A month later the House of Ideas launched a second oriental-tinged hero in Iron Fist; a character combining the Eastern combat philosophy with high fantasy, magic powers and a proper superhero mask and costume…

The character also owed a hefty debt to Bill Everett’s pioneering golden Age super-hero Amazing Man who graced various Centaur Comics publications between 1939 and 1942. The tribute was paid by Roy Thomas & Gil Kane who adopted and translated the fictive John Aman’s Tibetan origins into something that gibed better with the 1970’s twin zeitgeists of Supernatural Fantasy and Martial Arts Mayhem…

This collection gathers the far-ranging appearances of the Living Weapon from Marvel Premier #15-25, Iron Fist #1-15 and Marvel Team-Up #63-64 (spanning May 1974 to December 1977), which saw the high-kicking wonder uncover his past and rediscover his heritage and humanity before inevitably settling into the inescapable role of costumed crusader as half of superhero and detective bromance Power Man and Iron Fist.

The saga began on a spectacular high in Marvel Premier #15 with ‘The Fury of Iron Fist!’ by Thomas, Kane and inker Dick Giordano as a young masked warrior defeats the cream of a legendary combat elite in a fabled other-dimensional city before returning to Earth.

Ten years previously little Daniel Rand had watched as his father and mother died at the hands of Harold Meachum whilst the party risked Himalayan snows to find the legendary city of K’un Lun.

Little Danny had travelled with his wealthy parents and business partner Meachum in search of the fabled city – which only appeared on Earth for one day every ten years. Wendell Rand had some unsuspected connection to the fabled Shangri La but was killed before they found it, and Danny’s mother had sacrificed herself to save the child from wolves and her murderous pursuer.

As he wandered alone in the wilderness, the city found Danny. The boy spent the next decade training: mastering all forms of martial arts in the militaristic, oriental, feudal paradise and enduring arcane ordeals, living only for the day he would return to Earth and avenge his parents…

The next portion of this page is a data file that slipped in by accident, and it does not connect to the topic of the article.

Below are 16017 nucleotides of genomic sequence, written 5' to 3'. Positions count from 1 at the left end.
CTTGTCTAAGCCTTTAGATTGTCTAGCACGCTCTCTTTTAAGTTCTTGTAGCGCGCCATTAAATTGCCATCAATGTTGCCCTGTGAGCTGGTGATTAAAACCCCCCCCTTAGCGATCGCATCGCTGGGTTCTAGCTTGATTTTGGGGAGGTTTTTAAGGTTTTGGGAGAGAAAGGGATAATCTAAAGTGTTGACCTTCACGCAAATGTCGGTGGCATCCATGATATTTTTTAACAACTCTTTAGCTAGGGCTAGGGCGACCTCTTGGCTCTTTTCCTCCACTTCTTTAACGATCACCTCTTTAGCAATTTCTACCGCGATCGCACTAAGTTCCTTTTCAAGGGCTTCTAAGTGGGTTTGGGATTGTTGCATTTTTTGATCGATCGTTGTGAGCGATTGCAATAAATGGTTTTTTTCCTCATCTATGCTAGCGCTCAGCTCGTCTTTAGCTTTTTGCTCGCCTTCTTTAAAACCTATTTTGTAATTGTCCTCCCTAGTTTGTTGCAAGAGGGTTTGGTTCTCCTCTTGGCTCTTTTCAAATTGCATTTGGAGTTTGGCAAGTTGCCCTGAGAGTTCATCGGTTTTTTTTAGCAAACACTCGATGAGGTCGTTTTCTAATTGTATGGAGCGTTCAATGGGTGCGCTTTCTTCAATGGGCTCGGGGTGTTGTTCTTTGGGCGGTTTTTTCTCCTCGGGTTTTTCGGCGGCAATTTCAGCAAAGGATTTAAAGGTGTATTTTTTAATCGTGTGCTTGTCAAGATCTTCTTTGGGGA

After conquering all comers and refusing immortality, Iron Fist returned to Earth a Living Weapon able to turn his force of will into a devastating super-punch…

From the outset the feature was plagued by an inability to keep a stable creative team, although, to be fair, story quality never suffered, only plot and direction. Reaching New York City in #16, ‘Heart of the Dragon!’ by Len Wein, Larry Hama & Giordano found Iron Fist reliving the years of toil which had culminated in a trial by combat with mystic dragon Shou-Lao the Undying, winning him the power to concentrate his fist “like unto a thing of Iron” and other unspecified abilities. The epic clash permanently branded his chest with the seared silhouette of the fearsome wyrm.

His recollections are shattered when martial arts bounty hunter Scythe attacks, revealing that Meachum knew the boy was back and had put a price on his head…

Danny had not only sacrificed immortality for vengeance but also prestige and privilege. As he left K’un Lun, supreme ruler of the city Yü Ti, the August Personage in Jade, had revealed that murdered Wendell Rand had been his brother…

Marvel Premier #17 saw Doug Moench take over scripting as Iron Fist stormed Meachum’s skyscraper headquarters; a ‘Citadel on the Edge of Vengeance’ converted into a colossal 30-storey death trap, leading to a duel with a cybernetically-augmented giant dubbed Triple-Iron and a climactic confrontation with his parents’ killer in #18’s ‘Lair of Shattered Vengeance!’

The years had not been kind to Meachum. He’d lost his legs to frostbite returning from the high peaks, and, hearing from Sherpas that a boy had been taken into K’un Lun, the murderer had spent the intervening decade awaiting in dread his victims’ avenger…

Filled with loathing, frustration and pity, Iron Fist turns away from his intended retribution, but Meachum dies anyway, slain by a mysterious Ninja as the deranged multi-millionaire attempts to shoot Danny in the back…

In #19 Joy Meachum and her ruthless uncle Ward – convinced Iron Fist had killed the crippled Harold – steps up the hunt for Iron Fist via legal and illegal means, whilst the shell-shocked Living Weapon aimlessly wanders the strange streets of Manhattan. Adopted by the enigmatic Colleen Wing Danny meets her father, an aging professor of Oriental Studies who has fallen foul of a ‘Death Cult!’

In his travels the aged savant had acquired ancient text The Book of Many Things, which, amongst other things, held the secret of K’un Lun’s destruction. The deadly disciples of Kara-Kai are determined to possess it. After thwarting another murder attempt Iron Fist tries to make peace with Joy, but instead walks into an ambush with the bloodthirsty ninja again intervening and slaughtering the ambushers…

A period of often painful inconsistency began as Tony Isabella, Arvell Jones & Dan Green took over with #20. The Kara-Kai cultists renew their attacks on the Wings whilst Ward Meachum hires a veritable army of killers to destroy the Living Weapon in ‘Batroc and other Assassins’ – with the identity of the ninja apparently revealed here as the elderly scholar…

Marvel Premier #21 introduced the ‘Daughters of the Death Goddess’ (inked by Vince Colletta) as the Wings are abducted by the cultists and bionic ex-cop Misty Knight debuts, first as foe but soon as an ally. When Danny tracks down the cult he discovers some shocking truths – as does the ninja, who had been imprisoned within the ancient book by the August Personage in Jade in ages past and recently possessed Professor Wing in search of escape and vengeance…